Copywriting is not an easy profession, but anyone can become capable of doing enough dedication and practice.

Over time, writers learn the outs and ins of branding, tone, and attention-grabbing, resulting in some of the most persuasive writing you've ever seen—all without being gimmicky or pushy.

That explains why fancy wording is not usually idolized in copywriting. Veteran writers understand that it's not about how intellectual you sound, so much as it is about being transparent, direct, and compelling.

Those just starting might take the assistance of a thesaurus to get them by, but their more established counterparts will understand that fancy language can muddle the point being made.

So, how do you efficiently get your point across? What kinds of tactics can you employ in your writing to become more persuasive without bordering on sleazy?

Let's look at the top 7 advanced persuasive copywriting strategies most experts swear by.

1. AICPBSAWN (phew!)

Attention – Greatest benefit, biggest problem you can solve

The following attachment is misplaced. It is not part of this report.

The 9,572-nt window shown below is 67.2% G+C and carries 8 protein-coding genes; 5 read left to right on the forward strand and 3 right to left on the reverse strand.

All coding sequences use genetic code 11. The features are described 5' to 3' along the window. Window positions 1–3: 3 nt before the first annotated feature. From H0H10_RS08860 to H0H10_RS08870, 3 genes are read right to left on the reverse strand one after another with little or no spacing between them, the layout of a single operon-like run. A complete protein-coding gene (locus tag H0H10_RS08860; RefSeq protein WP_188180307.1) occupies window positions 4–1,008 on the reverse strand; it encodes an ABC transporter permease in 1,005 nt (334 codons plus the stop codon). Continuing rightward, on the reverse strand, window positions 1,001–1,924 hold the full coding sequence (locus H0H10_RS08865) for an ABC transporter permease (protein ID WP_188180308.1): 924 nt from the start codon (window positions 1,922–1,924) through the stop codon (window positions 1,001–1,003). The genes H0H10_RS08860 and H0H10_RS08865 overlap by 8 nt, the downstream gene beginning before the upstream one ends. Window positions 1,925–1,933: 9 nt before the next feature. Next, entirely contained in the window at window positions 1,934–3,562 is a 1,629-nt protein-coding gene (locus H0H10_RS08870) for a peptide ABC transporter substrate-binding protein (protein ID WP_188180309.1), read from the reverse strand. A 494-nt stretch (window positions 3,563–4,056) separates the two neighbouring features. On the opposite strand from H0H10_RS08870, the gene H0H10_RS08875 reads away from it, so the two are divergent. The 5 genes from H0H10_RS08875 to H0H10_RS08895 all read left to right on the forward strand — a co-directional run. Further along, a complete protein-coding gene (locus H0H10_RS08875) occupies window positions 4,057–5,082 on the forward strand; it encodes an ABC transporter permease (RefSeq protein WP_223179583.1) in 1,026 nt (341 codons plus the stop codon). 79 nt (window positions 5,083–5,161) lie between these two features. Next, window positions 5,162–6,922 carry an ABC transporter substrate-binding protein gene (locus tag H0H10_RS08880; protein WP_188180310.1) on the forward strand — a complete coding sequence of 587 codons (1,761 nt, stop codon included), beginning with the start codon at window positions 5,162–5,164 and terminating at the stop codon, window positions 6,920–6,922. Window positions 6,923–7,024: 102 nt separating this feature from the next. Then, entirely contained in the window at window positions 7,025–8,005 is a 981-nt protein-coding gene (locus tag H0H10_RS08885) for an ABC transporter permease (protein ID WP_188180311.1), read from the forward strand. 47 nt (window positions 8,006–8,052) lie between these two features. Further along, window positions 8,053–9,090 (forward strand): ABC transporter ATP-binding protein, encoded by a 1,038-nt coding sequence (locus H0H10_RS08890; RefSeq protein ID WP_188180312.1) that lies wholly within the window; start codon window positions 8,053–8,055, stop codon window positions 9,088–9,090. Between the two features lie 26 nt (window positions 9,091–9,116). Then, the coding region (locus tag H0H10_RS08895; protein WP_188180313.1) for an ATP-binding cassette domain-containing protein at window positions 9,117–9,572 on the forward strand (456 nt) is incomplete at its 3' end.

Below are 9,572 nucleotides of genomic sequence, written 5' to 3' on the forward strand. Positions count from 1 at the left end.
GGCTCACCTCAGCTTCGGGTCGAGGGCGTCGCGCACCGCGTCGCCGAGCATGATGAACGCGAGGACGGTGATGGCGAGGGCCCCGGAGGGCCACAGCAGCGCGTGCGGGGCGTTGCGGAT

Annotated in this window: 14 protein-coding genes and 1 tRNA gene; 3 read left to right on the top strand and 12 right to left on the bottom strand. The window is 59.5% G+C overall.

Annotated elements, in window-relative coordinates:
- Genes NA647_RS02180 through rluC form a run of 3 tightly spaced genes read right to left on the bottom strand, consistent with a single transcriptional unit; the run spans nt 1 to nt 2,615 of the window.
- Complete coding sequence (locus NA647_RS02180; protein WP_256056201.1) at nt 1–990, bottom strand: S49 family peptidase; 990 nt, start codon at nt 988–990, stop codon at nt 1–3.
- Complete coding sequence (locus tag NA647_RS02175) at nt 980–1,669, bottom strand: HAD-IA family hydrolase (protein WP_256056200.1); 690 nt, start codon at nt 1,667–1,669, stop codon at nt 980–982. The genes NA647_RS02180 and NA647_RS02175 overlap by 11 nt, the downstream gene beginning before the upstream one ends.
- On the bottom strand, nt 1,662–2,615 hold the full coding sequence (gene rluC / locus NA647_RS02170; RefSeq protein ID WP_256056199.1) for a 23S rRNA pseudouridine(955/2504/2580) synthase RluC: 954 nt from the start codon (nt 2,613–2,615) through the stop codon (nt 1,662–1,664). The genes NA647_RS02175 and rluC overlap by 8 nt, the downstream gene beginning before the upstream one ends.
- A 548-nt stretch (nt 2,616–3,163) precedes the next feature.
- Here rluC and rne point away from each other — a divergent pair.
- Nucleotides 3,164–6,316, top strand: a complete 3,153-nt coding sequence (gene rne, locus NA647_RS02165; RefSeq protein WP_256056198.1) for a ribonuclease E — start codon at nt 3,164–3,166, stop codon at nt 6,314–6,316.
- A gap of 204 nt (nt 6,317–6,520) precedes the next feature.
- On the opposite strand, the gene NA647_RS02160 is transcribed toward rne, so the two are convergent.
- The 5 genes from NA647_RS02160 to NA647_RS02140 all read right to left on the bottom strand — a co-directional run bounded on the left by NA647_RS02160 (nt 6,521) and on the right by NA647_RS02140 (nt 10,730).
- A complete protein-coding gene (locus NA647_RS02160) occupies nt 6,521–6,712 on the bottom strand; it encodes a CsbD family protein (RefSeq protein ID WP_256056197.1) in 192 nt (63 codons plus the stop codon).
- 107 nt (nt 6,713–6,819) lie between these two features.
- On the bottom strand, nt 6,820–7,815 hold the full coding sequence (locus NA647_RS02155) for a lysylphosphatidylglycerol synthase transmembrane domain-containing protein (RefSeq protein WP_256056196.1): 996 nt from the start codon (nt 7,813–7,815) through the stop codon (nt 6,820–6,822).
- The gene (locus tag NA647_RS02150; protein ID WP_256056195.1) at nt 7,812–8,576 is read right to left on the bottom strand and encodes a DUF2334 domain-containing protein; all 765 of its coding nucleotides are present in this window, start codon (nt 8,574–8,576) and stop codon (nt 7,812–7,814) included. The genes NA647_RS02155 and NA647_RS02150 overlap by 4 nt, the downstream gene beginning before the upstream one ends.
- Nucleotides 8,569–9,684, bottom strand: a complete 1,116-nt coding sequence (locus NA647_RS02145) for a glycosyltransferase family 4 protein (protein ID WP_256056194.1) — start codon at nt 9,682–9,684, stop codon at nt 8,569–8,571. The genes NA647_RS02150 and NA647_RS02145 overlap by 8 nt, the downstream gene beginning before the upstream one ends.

Interest – Reason why they must be interested in what you have to say

Credibility – Reason why they must believe you

Prove – Prove what you are saying is true

Benefits – List them all (use bullets)

Scarcity – Create scarcity

Action – Tell them specifically what to do

Warn – What will happen if they do not take action

Now – Encourage them to take action now

I am not sure if this one was meant to be an acronym or not. It is pretty long! Nevertheless, there are several good bits in here, starting with the first. A unique selling proposal could probably be a copywriting post on its own. It's a big idea, and figuring out the unique angle to pitch your product/service/idea is critical. 

2. String of Pearls

String together a series of compelling stories.

What does this formula mean for you? Listicles. List posts have their foundation in this copywriting formula. Suppose listicles don't fit your marketing strategy. In that case, you can go in a different direction by bringing together benefits or testimonials or any stand-alone elements that, when combined, create an overwhelmingly persuasive pitch. 

3. The Fan Dancer

Be precise without actually explaining anything.

It took me some time to understand this one. What is a "fan dancer"? Well, it's nothing. But it did pique my interest! And that is the point. The Fan Dancer formula uses precise details to create curiosity while never revealing any actual information about tantalizing. To find out more, someone will need to click or keep reading.

4. The Approach Formula

Arrive at the problem

Propose a solution

Persuade the customer why your solution will work